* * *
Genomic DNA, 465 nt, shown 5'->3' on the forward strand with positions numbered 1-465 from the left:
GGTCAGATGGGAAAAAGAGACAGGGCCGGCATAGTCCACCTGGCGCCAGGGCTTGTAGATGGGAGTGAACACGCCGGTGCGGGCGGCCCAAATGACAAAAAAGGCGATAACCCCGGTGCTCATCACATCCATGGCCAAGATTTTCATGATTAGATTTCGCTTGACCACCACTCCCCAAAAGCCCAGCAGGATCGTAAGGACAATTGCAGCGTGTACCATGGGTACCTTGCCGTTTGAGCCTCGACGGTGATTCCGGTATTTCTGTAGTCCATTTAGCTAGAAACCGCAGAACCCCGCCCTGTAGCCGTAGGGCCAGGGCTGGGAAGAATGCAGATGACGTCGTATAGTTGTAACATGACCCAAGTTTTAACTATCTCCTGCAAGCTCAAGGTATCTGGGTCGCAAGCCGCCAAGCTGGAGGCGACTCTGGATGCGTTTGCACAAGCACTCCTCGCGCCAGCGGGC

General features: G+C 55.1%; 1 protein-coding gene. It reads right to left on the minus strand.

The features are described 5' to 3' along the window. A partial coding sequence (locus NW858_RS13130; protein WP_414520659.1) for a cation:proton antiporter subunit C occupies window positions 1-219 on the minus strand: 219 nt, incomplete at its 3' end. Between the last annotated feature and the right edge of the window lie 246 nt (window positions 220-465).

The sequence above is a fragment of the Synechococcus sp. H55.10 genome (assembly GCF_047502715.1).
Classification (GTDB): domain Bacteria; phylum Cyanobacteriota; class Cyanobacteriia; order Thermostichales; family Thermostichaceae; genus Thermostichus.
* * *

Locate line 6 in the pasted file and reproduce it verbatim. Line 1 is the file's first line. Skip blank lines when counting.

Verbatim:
Classification (GTDB): domain Bacteria; phylum Cyanobacteriota; class Cyanobacteriia; order Thermostichales; family Thermostichaceae; genus Thermostichus.